Salisbury woman shares her healthcare story with U.S. Senate
A Salisbury woman earned a standing ovation Wednesday from U.S democratic senators after sharing her peroesnal story of how repealing the Affordable Care Act would affect her.
Carol Fisher Hardaway was one of six people from across the country that shared their stories in hearing that was schedule by senate democrats after the house passed their health care bill.
The 63-year-old Salisbury substitute teacher told of her battle with multiple sclerosis.
"For me it's meant reduced mobility, fatigue, excruciatingly painful spasms and the occasional attack," Hardaway said.
Hardaway was diagnosed in 1994, but moved from Texas to the Medicaid friendlyy Maryland in 2013 when her MS worsened. Hardaway said she began receiving treatment and things took a turn for the better. Now she said she fears what will come if Republicans repeal the ACA.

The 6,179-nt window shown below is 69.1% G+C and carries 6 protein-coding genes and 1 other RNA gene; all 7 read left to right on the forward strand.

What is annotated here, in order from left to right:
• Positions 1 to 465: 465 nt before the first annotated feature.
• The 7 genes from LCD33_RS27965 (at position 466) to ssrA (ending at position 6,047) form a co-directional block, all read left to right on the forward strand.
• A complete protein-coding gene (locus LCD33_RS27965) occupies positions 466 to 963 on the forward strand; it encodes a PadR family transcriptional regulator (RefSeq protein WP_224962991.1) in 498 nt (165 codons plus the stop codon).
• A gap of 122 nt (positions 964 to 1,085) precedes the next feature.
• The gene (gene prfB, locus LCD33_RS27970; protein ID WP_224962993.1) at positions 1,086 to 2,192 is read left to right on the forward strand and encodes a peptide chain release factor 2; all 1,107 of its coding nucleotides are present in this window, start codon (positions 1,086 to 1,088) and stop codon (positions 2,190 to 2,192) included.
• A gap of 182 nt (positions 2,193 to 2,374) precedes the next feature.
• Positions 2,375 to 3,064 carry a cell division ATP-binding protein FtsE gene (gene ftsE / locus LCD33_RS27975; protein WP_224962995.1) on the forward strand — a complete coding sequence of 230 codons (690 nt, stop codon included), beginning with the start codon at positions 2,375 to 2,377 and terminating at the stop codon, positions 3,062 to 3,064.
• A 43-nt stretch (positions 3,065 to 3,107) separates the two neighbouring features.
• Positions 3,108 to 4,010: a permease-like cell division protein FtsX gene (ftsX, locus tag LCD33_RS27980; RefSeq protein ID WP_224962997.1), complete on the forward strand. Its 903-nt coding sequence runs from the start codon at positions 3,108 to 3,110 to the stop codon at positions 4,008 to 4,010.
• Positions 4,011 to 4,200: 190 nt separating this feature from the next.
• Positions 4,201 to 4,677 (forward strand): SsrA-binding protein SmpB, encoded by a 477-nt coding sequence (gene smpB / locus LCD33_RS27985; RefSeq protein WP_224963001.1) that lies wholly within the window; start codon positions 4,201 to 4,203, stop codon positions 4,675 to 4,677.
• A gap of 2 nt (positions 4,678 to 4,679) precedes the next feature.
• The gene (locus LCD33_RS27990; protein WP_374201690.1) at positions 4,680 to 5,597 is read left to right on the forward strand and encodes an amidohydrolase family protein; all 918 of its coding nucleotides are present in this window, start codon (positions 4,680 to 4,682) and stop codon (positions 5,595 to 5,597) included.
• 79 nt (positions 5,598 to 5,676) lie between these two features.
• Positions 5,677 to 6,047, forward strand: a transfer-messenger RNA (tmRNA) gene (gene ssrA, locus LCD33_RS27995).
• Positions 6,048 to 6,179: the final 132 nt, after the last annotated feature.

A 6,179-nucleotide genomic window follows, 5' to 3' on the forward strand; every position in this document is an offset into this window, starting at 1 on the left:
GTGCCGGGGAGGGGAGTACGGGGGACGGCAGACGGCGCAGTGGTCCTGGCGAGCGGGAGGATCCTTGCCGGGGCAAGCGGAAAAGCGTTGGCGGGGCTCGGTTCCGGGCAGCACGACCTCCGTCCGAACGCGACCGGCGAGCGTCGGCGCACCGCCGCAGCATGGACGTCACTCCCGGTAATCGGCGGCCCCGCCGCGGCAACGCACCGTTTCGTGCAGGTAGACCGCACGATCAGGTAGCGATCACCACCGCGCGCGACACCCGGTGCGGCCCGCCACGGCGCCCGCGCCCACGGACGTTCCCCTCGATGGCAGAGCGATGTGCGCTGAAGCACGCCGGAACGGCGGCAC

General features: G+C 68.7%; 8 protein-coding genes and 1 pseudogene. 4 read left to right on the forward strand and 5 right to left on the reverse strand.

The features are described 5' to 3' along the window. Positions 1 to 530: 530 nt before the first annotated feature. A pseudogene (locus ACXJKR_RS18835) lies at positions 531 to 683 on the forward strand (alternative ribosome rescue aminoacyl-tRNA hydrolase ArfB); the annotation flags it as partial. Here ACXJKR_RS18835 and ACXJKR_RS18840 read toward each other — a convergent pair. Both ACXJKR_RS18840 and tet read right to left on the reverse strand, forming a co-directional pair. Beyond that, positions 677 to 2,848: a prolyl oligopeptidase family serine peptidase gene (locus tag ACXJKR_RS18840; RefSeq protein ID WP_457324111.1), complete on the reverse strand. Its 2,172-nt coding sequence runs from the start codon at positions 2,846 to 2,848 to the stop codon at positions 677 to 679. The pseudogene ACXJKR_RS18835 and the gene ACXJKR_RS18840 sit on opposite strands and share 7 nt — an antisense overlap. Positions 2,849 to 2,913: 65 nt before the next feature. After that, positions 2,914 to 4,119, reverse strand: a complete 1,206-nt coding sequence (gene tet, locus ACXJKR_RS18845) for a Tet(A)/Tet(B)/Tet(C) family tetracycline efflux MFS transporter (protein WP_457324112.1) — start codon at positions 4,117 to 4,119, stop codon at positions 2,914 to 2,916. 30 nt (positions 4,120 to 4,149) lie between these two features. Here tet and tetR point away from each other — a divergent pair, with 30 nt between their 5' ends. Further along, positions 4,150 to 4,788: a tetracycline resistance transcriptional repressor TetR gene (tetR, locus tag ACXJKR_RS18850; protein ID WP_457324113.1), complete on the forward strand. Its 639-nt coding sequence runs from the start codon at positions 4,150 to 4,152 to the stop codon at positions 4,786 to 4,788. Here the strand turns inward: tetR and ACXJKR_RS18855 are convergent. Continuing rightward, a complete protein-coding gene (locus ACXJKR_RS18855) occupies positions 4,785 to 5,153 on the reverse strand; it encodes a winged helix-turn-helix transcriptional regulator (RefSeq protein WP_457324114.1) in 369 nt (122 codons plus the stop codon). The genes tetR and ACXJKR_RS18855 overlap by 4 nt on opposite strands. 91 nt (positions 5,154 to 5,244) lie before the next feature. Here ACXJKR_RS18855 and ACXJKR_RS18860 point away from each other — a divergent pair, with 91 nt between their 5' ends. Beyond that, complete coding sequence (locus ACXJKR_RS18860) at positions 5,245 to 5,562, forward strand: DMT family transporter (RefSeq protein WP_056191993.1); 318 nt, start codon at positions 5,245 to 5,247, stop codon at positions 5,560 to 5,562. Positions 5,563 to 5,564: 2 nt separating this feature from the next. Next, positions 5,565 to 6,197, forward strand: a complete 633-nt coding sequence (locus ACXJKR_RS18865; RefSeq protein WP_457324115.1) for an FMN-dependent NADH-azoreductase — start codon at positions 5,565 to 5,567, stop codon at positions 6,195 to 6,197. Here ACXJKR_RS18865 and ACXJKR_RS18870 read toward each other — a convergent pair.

"Under the republican plan I would be the biggest loser not only would I lose Medicaid, the new age tax and ending protection for pre-existing conditions would make treatment completely unaffordable," Hardaway said.
It's that type of testimony Sen. Chris Van Hollen (D-MD), who took part in the meeting, said is needed in order to sway the opinions of those in favor of the new act.
"We're urging people from everywhere in the country to go to town hall meetings, to call their senators, to really weigh in a forceful way," Van Hollen said. "Because if you look at the house republican bill it is really devastating for healthcare throughout the country and in Maryland."